Barack Obama returned to the White House this week, and his presence was a straight up blast from the past. The 2010s might not be our most culturally defined decade, but surely the Age of Barry still has a few touchstones worth recalling. That was back when it was cool to say “there’s an app for that,” all the way back when the Speaker of the House was…actually it was still Nancy Pelosi.
And it was back when everyone, and I do mean everyone, could not shut up about Obamacare. Sure enough, Obama was back in Washington to once again revel in the passage of his signature health law, even if it had just undergone yet another round of tweaks to make it work this time for real. Yet what ended up making headlines wasn’t the policy but an awkward joke that Obama cracked at the beginning of his speech.
“Vice President Biden…” Obama said, grinning a bit too eagerly at his former veep.
For once, Kamala Harris’s awkward laughter seemed entirely appropriate.
Crashing through the skylight came the Republican National Committee, which seized on the quip, along with a video of Obama holding court with audience members while Biden stood alone, to attack the president as isolated. Yet in fairness, it’s not like our Joe isn’t in demand. At a NATO summit last week, European leaders were practically tripping over each other to talk to the man. Emmanuel Macron at one point sauntered past Boris Johnson with Biden at his side like he was off to make out with the prom queen.
And while Obama quickly embraced Biden after the remark, made sure to say, “my president,” Biden was no doubt gnashing into his Polident. It’s worth remembering that the dynamic between Obama and Biden is similar to the one that once existed between Bill Clinton and Al Gore: their public personas are the opposite of their private ones. Just as Clinton was warm in public and more terse and Gore-like in private, so too was Obama often impatient toward those around him. He preferred policy details to people, which reportedly created friction with his more affable veep. These are two very different men and they didn’t always get on well.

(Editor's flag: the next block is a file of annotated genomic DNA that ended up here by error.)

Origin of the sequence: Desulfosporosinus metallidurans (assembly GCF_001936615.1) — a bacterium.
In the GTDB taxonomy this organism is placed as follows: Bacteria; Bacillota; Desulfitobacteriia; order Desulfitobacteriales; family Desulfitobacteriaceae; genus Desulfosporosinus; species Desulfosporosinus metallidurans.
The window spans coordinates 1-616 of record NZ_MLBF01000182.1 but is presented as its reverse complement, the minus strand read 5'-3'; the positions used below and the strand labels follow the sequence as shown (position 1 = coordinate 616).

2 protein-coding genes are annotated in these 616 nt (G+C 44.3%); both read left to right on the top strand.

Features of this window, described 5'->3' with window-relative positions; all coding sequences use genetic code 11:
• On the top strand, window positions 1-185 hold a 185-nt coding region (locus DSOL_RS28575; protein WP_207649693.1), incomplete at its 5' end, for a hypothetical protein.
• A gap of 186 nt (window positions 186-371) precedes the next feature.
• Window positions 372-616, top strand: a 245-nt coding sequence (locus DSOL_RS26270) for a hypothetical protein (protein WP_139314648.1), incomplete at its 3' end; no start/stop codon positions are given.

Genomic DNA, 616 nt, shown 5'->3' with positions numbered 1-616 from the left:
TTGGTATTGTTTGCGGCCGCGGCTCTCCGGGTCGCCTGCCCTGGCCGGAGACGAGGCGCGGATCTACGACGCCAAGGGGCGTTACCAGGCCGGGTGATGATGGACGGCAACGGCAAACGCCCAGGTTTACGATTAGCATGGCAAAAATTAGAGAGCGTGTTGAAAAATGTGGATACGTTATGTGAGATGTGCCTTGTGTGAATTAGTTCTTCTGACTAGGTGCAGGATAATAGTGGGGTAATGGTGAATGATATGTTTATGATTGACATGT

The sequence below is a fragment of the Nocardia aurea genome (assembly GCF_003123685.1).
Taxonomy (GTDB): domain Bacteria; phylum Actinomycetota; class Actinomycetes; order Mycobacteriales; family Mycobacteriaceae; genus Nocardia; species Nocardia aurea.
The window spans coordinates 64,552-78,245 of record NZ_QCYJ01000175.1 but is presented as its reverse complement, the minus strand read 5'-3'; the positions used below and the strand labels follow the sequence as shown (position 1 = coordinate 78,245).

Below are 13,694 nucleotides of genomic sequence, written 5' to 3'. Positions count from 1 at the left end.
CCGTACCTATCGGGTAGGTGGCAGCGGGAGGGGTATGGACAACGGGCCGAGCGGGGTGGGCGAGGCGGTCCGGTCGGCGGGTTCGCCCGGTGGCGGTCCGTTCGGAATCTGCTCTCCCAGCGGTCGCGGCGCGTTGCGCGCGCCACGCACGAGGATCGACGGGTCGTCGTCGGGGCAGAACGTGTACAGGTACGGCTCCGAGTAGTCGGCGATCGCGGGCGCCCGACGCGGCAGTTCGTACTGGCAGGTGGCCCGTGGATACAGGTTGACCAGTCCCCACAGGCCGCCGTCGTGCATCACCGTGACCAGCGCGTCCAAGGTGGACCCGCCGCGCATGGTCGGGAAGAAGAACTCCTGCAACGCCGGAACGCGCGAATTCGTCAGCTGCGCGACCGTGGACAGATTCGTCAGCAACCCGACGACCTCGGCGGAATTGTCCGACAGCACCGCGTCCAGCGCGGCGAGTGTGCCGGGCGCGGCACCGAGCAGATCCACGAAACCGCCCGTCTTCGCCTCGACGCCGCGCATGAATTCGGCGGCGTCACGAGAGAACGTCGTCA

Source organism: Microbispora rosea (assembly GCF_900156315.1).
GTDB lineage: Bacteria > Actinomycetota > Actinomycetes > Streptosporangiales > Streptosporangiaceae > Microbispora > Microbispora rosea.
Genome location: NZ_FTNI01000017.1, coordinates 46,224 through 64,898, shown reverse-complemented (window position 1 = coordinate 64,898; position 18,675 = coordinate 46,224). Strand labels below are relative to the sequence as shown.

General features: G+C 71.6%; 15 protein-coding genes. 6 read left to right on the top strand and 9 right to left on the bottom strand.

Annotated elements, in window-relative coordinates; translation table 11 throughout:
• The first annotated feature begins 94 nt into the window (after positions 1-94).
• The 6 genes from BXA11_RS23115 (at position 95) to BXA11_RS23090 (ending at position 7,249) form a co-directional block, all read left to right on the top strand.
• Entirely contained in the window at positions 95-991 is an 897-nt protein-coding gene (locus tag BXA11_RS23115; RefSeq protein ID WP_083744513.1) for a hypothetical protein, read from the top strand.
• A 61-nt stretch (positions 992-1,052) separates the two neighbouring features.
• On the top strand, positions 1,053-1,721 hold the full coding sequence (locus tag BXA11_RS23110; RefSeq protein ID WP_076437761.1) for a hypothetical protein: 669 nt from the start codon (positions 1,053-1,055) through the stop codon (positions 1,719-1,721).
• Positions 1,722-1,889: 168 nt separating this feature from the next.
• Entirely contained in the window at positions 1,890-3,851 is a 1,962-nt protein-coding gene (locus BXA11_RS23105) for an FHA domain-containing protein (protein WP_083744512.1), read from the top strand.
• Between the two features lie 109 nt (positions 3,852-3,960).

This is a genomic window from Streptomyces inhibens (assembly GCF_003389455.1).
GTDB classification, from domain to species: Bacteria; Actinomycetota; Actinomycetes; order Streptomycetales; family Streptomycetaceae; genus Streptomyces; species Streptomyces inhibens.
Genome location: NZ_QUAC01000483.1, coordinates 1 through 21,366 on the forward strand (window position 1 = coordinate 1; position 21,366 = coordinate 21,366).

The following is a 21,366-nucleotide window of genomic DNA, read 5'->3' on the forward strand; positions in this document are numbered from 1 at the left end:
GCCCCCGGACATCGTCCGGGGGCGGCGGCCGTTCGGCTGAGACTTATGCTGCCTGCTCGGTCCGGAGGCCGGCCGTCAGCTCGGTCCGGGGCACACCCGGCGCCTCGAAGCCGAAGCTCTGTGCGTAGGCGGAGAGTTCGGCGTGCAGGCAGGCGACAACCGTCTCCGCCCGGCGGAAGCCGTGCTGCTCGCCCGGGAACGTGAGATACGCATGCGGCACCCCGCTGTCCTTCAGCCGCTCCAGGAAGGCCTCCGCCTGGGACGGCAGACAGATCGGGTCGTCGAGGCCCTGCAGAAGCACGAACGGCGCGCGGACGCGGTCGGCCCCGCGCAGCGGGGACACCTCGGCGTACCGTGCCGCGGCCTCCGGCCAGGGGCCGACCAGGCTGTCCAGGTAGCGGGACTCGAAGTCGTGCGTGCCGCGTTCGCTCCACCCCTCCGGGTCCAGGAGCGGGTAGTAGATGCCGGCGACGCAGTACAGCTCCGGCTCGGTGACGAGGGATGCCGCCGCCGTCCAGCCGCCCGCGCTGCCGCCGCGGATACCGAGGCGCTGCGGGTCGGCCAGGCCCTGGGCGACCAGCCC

So…Vice President Biden? It could have been more than just a harmless joke, yeah.
Our politics has changed vertiginously since Obama left office. The Republican Party has hung up its tricornered hats in favor of MAGA caps. The online right now engages in debates that would have been unthinkable a decade ago: whether classical liberalism is dead; whether even to break up the United States. On the rise is a parents’ rights movement that’s furious about race-and-gender radicalism in public schools and determined to take back control.
The left has changed, too, drastically and for the worse, leaning in to a psychotic post-Obergefell identity politics and snarling even louder in the face of even the faintest dissent. Yet what’s perhaps most striking amid all this flux is just how little the Biden administration has changed. This is what made Obama’s veep burn all the more uncomfortable: Biden’s agenda is essentially Obama’s agenda. Obama passed a massive pro-green stimulus bill; Biden tried to do the same. Obama was an interest group liberal who sought to reward the constituencies that got him elected; Biden is too. Obama had no idea what to make of the fracking revolution; Biden has been schizophrenic on no issue so much as fossil fuels.
On foreign policy, the two men admittedly have their differences. Obama surged more forces into Afghanistan while Biden brought them home — and no one will ever forget Obama’s blithe dismissal of the threat posed by Vladimir Putin. But then current relations with Russia are being managed by a veritable Obama class reunion, Antony Blinken and Jake Sullivan and Jen Psaki. Biden’s administration, as with Obama’s, is staffed by a certain breed of chirpy, wonkish, techno-optimistic, big-spending liberal, raised on The West Wing and committed to big-government do-gooding, which is to say them filling their days on the taxpayer’s tab.
The difference is that, whereas with team Obama this felt fresh and idealistic, with Biden it feels passé and tired. Hence why Obama’s speech was such a nostalgia trip back to the 2010s. You half expected to look over and see Biden planking. And that’s just it: Obama will ultimately be remembered not for his policies — Obamacare is still a mess of paperwork and sky-high deductibles; the Great Recession was ugly and lasting — but for his style, a vague and fuzzy and pre-Trump melange of coolness and optimism. His administration was a new Camelot, and like the last one, it was nowhere near as great as it seems now.
Biden has none of this sheen, yet he’s saddled with the same agenda. He might no longer be veep, but he does look a lot like Obama’s heir. There is a reason we Millennials are starting to feel a bit long in the tooth.
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